St. Ansgar, Archbishop of Hamburg and Bremen,
Enlightener of Denmark and Sweden
(Also ANSKAR; German/English OSCAR)
Born in Picardy, St. Ansgar (c. 801-854) was the
apostle to the Scandinavians. He was educated at Corbie,
a Benedictine monastery, and taught at Corvey, a daughter
house in Westphalia. Louis I the Pious had at that time
allied himself with Harald of Denmark in a dynastic
dispute on the condition that Harald and his country become Christian.
When Louis sought a missionary, Archbishop Ebbo of Rheims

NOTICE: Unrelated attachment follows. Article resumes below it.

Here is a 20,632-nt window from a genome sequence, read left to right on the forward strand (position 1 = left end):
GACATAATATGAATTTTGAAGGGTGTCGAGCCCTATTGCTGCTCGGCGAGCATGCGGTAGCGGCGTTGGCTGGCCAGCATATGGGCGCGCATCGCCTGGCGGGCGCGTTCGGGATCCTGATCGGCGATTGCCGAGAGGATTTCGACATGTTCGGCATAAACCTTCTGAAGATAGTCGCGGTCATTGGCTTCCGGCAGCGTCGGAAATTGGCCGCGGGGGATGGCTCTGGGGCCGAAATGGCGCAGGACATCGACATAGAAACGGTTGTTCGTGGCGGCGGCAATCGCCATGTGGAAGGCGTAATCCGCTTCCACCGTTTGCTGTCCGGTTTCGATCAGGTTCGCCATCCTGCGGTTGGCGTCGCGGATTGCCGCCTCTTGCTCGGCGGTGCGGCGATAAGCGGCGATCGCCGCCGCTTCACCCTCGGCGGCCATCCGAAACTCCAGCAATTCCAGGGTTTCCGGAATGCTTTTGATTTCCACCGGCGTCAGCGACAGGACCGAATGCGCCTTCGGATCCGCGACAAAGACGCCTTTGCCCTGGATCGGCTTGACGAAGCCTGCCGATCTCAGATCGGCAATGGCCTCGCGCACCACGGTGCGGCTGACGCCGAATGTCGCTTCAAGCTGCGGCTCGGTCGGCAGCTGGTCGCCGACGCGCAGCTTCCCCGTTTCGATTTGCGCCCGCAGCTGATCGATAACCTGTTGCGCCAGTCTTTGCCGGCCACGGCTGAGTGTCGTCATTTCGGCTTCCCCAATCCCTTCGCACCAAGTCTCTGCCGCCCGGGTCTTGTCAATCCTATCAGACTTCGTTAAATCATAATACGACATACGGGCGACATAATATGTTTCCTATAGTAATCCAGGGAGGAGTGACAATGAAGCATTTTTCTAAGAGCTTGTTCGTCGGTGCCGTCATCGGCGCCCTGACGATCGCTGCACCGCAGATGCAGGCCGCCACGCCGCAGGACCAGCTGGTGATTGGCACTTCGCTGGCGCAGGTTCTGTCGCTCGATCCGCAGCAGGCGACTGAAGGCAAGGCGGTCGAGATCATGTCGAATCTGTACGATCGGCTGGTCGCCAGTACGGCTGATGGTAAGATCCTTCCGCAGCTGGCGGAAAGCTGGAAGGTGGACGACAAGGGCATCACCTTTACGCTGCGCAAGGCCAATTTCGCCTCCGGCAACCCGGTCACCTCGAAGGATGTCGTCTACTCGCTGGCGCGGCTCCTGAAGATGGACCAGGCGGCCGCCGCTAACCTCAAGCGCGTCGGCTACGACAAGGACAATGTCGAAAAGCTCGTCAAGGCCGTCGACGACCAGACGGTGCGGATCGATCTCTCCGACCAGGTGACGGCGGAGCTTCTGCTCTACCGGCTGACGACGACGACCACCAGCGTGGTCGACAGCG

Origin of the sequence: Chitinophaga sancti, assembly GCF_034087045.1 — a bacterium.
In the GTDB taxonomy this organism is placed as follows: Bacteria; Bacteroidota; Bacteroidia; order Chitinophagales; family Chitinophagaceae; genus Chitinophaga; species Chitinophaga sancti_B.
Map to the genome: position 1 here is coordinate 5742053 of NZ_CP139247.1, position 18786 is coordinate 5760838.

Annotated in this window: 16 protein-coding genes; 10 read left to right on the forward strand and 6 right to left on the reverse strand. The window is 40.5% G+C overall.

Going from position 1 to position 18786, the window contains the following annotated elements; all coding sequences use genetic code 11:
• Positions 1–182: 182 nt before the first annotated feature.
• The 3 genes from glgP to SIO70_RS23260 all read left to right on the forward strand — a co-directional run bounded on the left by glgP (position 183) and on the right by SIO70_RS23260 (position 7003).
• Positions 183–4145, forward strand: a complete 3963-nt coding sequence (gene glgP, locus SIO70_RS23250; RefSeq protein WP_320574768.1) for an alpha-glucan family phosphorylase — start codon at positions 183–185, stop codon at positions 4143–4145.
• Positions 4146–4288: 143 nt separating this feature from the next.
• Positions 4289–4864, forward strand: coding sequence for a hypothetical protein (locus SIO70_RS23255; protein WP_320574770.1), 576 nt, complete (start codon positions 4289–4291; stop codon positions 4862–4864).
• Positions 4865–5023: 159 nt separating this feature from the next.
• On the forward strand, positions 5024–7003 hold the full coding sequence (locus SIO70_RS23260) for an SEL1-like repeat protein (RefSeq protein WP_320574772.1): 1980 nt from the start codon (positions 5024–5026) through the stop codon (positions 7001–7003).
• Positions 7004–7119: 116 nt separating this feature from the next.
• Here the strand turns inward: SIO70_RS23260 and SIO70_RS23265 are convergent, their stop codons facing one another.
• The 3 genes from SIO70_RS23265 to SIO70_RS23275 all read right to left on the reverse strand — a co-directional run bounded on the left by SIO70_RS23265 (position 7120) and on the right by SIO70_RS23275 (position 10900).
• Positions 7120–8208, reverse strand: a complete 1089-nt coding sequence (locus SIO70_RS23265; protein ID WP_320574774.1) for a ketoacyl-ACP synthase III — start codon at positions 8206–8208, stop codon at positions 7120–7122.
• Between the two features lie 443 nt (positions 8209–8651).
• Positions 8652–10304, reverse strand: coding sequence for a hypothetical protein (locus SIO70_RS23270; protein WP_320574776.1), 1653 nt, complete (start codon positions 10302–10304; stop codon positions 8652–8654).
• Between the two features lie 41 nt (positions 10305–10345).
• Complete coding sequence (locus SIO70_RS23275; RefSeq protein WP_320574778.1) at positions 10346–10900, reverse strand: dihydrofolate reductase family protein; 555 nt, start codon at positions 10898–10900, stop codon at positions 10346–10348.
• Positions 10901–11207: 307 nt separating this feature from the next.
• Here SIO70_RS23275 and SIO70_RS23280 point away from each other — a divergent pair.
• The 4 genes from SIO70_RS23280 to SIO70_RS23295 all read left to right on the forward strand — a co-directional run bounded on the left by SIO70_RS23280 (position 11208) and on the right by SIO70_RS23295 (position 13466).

and Abbot Wala of Corvey recommended Ansgar. His mission began c. 826
in Schleswig and ended the following year with Harald's defeat.
Bjorn of Sweden later permitted Ansgar to preach in Sweden,
where he established the first church in Scandinavia at
Louis named Ansgar first bishop of Hamburg in 831, and the following year,
Gregory IV appointed him papal legate to the Scandinavians. The Swedish
mission collapsed in 845, after Vikings destroyed Hamburg. Appointed
Archbishop of Bremen in 851, Ansgar renewed his missionary work
and converted Haarik II of Sweden. Ansgar did as much as he could
to alleviate the harsh conditions of the Viking slave trade. He also
Pope Nicholas I canonized Ansgar shortly after his death.
His successor in the see of Bremen was
Karen Rae Keck
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